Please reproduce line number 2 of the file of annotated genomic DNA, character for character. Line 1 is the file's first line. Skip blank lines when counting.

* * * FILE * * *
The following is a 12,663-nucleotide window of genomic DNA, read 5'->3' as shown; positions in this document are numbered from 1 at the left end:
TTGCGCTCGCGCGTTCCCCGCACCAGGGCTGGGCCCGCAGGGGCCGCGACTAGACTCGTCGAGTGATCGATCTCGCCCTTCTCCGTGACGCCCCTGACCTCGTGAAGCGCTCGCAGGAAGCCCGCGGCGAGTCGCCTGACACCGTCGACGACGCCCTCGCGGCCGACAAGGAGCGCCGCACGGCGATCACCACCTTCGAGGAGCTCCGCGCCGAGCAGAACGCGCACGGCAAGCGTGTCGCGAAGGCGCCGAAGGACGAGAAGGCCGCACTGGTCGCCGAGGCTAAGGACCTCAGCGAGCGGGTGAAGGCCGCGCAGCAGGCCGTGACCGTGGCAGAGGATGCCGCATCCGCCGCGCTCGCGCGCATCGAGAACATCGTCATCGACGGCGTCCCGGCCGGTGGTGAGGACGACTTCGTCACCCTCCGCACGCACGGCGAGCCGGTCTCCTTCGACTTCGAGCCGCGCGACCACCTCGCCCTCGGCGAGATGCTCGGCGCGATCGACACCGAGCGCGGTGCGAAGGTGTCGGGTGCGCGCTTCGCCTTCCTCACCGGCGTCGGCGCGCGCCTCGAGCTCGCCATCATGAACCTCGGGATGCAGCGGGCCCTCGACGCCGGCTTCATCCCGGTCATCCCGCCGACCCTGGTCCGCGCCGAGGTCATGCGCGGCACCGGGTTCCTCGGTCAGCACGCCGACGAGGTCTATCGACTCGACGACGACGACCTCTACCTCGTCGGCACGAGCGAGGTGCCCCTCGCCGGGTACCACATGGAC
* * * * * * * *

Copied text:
TTGCGCTCGCGCGTTCCCCGCACCAGGGCTGGGCCCGCAGGGGCCGCGACTAGACTCGTCGAGTGATCGATCTCGCCCTTCTCCGTGACGCCCCTGACCTCGTGAAGCGCTCGCAGGAAGCCCGCGGCGAGTCGCCTGACACCGTCGACGACGCCCTCGCGGCCGACAAGGAGCGCCGCACGGCGATCACCACCTTCGAGGAGCTCCGCGCCGAGCAGAACGCGCACGGCAAGCGTGTCGCGAAGGCGCCGAAGGACGAGAAGGCCGCACTGGTCGCCGAGGCTAAGGACCTCAGCGAGCGGGTGAAGGCCGCGCAGCAGGCCGTGACCGTGGCAGAGGATGCCGCATCCGCCGCGCTCGCGCGCATCGAGAACATCGTCATCGACGGCGTCCCGGCCGGTGGTGAGGACGACTTCGTCACCCTCCGCACGCACGGCGAGCCGGTCTCCTTCGACTTCGAGCCGCGCGACCACCTCGCCCTCGGCGAGATGCTCGGCGCGATCGACACCGAGCGCGGTGCGAAGGTGTCGGGTGCGCGCTTCGCCTTCCTCACCGGCGTCGGCGCGCGCCTCGAGCTCGCCATCATGAACCTCGGGATGCAGCGGGCCCTCGACGCCGGCTTCATCCCGGTCATCCCGCCGACCCTGGTCCGCGCCGAGGTCATGCGCGGCACCGGGTTCCTCGGTCAGCACGCCGACGAGGTCTATCGACTCGACGACGACGACCTCTACCTCGTCGGCACGAGCGAGGTGCCCCTCGCCGGGTACCACATGGAC